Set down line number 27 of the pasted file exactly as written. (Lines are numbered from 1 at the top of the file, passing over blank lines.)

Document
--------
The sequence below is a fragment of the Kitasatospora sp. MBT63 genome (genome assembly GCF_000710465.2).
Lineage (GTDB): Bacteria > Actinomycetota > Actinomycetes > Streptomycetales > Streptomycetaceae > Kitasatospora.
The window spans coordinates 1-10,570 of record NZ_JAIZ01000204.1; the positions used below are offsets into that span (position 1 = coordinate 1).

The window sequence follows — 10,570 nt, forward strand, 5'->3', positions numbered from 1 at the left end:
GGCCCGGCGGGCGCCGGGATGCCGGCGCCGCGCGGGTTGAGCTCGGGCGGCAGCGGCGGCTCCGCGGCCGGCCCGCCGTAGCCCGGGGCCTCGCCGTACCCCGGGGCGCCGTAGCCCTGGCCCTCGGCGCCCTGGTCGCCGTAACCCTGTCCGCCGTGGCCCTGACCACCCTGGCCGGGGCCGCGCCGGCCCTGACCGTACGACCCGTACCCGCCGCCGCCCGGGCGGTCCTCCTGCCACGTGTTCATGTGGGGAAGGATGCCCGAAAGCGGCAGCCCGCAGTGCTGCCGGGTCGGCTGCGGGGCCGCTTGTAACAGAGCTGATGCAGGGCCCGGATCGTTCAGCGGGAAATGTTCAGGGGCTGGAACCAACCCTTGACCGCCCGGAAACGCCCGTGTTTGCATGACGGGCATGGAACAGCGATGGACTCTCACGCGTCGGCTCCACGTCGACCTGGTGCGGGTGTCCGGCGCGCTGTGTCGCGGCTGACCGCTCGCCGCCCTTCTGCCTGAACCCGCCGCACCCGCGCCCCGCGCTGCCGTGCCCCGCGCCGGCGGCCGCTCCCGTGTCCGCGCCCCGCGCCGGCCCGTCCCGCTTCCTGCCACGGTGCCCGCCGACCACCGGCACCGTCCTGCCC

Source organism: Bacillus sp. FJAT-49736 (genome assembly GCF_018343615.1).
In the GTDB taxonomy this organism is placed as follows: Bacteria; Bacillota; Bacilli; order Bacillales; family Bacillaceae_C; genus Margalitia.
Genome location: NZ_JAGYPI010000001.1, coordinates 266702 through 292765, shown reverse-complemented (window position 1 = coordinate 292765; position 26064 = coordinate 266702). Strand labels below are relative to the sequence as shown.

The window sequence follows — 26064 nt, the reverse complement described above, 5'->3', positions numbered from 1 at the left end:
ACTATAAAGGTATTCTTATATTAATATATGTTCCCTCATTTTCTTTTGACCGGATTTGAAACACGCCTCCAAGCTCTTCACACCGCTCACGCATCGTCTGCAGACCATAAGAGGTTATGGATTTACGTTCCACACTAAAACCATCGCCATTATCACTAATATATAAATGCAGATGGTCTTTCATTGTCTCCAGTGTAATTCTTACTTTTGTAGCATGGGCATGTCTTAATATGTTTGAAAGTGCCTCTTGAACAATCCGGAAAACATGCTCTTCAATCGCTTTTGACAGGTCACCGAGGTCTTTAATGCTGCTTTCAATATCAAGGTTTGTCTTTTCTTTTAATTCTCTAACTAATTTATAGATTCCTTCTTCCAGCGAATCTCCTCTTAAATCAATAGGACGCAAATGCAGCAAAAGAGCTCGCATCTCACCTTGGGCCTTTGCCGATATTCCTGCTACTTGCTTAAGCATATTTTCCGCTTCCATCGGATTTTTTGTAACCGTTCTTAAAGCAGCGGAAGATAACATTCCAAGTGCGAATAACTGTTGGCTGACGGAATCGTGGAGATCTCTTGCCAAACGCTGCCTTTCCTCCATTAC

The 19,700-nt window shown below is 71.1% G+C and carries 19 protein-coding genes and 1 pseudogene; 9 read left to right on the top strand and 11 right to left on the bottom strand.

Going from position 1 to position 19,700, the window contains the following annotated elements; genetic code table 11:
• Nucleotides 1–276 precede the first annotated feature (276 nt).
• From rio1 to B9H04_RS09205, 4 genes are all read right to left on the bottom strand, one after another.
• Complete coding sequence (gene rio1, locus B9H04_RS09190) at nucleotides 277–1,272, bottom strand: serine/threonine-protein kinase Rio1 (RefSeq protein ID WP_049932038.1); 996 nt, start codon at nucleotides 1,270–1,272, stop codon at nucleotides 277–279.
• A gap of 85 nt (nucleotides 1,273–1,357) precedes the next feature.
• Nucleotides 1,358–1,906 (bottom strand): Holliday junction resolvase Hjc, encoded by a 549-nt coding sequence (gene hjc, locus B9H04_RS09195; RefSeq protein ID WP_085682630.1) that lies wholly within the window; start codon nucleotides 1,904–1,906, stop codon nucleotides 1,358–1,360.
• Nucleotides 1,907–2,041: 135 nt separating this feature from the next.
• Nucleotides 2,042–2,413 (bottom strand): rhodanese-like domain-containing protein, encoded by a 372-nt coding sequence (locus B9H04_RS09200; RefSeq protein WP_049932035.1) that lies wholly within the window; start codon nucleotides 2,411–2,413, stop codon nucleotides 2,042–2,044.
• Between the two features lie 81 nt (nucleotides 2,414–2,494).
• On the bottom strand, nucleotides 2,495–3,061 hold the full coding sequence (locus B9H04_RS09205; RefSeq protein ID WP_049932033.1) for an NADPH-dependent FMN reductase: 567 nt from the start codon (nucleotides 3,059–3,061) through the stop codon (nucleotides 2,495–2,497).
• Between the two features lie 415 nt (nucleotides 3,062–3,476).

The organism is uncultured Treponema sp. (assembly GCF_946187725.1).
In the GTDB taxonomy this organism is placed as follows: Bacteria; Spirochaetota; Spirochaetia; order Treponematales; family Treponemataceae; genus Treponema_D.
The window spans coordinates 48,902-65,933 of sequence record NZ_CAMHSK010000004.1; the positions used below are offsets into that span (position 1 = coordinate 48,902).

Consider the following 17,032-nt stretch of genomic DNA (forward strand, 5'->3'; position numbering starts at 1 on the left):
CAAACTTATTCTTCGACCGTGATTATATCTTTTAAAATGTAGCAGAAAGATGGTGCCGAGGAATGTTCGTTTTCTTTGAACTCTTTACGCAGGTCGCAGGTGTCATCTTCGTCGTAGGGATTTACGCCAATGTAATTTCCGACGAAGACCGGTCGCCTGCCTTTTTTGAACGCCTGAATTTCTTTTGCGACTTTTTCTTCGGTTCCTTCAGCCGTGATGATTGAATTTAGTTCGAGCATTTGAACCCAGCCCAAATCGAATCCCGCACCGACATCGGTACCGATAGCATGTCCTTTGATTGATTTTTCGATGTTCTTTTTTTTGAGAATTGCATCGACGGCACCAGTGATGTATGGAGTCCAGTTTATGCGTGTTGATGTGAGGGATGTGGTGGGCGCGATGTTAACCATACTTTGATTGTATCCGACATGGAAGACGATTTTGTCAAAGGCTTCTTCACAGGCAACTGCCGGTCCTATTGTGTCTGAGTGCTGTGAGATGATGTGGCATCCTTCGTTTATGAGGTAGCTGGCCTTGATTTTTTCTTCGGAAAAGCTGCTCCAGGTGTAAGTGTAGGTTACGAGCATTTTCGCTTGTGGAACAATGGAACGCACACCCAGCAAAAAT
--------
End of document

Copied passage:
CAAACTTATTCTTCGACCGTGATTATATCTTTTAAAATGTAGCAGAAAGATGGTGCCGAGGAATGTTCGTTTTCTTTGAACTCTTTACGCAGGTCGCAGGTGTCATCTTCGTCGTAGGGATTTACGCCAATGTAATTTCCGACGAAGACCGGTCGCCTGCCTTTTTTGAACGCCTGAATTTCTTTTGCGACTTTTTCTTCGGTTCCTTCAGCCGTGATGATTGAATTTAGTTCGAGCATTTGAACCCAGCCCAAATCGAATCCCGCACCGACATCGGTACCGATAGCATGTCCTTTGATTGATTTTTCGATGTTCTTTTTTTTGAGAATTGCATCGACGGCACCAGTGATGTATGGAGTCCAGTTTATGCGTGTTGATGTGAGGGATGTGGTGGGCGCGATGTTAACCATACTTTGATTGTATCCGACATGGAAGACGATTTTGTCAAAGGCTTCTTCACAGGCAACTGCCGGTCCTATTGTGTCTGAGTGCTGTGAGATGATGTGGCATCCTTCGTTTATGAGGTAGCTGGCCTTGATTTTTTCTTCGGAAAAGCTGCTCCAGGTGTAAGTGTAGGTTACGAGCATTTTCGCTTGTGGAACAATGGAACGCACACCCAGCAAAAAT